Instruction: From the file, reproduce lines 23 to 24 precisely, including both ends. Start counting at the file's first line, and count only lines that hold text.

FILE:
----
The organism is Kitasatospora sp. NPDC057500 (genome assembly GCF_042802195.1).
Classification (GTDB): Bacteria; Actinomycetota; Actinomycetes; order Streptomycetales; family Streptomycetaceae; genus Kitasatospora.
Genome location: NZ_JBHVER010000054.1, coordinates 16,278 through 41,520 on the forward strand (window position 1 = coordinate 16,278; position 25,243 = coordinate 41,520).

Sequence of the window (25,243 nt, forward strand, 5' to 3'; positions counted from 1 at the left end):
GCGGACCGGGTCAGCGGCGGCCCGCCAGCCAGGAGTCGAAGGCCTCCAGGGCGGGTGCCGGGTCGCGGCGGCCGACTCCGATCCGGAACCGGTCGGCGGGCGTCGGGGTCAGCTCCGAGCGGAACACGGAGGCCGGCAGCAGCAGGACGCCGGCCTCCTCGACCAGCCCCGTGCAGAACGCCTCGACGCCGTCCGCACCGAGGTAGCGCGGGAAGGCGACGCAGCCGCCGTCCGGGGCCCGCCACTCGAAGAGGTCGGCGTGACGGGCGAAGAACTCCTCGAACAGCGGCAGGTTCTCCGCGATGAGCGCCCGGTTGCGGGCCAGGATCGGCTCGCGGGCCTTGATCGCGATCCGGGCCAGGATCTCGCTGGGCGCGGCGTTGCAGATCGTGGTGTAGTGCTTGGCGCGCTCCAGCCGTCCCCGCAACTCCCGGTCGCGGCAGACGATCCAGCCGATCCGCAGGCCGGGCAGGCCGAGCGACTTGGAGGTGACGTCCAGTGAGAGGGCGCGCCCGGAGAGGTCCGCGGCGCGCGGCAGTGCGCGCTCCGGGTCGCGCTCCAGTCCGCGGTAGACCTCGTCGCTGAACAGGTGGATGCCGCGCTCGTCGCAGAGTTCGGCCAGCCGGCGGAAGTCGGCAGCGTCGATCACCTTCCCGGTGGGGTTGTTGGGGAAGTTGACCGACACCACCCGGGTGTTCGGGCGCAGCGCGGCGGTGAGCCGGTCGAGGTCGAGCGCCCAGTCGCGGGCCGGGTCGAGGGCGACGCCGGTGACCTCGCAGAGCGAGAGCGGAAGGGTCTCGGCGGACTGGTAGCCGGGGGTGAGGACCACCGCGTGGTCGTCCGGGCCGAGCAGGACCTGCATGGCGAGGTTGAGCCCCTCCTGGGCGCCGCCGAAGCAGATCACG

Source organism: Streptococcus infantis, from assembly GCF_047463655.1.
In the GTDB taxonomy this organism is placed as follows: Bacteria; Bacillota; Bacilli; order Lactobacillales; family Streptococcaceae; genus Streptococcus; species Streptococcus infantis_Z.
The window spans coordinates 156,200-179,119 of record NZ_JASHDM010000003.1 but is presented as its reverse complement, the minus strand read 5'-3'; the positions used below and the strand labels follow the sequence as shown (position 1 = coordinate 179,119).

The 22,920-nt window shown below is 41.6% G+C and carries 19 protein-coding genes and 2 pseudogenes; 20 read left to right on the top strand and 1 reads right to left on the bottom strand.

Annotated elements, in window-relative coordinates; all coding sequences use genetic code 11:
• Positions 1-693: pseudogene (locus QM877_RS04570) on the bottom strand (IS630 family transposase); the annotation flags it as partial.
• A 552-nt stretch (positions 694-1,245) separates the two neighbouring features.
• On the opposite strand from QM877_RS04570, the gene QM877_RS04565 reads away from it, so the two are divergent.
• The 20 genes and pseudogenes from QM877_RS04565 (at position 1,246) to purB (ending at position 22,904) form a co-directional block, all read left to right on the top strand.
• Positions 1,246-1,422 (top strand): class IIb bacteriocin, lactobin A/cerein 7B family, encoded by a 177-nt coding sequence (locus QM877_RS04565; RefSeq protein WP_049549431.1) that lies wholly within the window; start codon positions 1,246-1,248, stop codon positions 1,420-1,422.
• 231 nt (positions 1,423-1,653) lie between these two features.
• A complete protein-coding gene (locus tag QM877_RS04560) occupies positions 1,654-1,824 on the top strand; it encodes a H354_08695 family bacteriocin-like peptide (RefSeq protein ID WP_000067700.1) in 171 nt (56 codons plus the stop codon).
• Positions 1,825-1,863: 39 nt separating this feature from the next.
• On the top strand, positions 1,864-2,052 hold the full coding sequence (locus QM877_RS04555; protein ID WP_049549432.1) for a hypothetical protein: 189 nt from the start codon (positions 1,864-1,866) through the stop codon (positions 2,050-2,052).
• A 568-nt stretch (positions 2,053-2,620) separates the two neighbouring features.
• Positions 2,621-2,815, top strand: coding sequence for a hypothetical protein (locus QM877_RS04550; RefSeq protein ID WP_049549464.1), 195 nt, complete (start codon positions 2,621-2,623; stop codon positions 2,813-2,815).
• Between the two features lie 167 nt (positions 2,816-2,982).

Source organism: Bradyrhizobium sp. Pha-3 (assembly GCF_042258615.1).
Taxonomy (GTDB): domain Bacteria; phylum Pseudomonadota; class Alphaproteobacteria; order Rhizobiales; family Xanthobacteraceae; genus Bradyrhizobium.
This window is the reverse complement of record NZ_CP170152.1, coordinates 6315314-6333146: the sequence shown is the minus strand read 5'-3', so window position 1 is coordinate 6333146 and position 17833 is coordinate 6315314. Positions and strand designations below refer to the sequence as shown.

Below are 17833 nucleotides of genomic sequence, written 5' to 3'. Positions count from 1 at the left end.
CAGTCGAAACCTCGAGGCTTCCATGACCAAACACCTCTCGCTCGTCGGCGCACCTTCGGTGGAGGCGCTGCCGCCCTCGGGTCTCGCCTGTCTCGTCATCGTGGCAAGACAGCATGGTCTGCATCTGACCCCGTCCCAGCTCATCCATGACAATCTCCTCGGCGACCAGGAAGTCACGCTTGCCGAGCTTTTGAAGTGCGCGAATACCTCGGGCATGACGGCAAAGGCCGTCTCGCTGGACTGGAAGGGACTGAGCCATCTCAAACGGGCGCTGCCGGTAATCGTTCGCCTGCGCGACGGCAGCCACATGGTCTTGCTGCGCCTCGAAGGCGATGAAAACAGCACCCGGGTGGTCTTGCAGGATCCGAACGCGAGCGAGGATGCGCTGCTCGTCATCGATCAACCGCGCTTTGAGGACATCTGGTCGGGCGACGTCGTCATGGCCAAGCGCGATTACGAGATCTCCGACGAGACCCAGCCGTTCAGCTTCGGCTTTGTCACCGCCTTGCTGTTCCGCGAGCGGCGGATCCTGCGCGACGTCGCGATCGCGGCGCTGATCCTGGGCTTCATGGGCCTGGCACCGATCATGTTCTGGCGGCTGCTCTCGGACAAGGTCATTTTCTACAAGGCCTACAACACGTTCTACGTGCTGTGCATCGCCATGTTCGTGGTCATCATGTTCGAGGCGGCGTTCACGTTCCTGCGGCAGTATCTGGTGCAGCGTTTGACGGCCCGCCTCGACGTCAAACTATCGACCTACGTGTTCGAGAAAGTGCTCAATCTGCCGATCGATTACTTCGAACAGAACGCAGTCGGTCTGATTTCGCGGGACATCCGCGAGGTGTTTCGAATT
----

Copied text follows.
Source organism: Bradyrhizobium sp. Pha-3 (assembly GCF_042258615.1).
Taxonomy (GTDB): domain Bacteria; phylum Pseudomonadota; class Alphaproteobacteria; order Rhizobiales; family Xanthobacteraceae; genus Bradyrhizobium.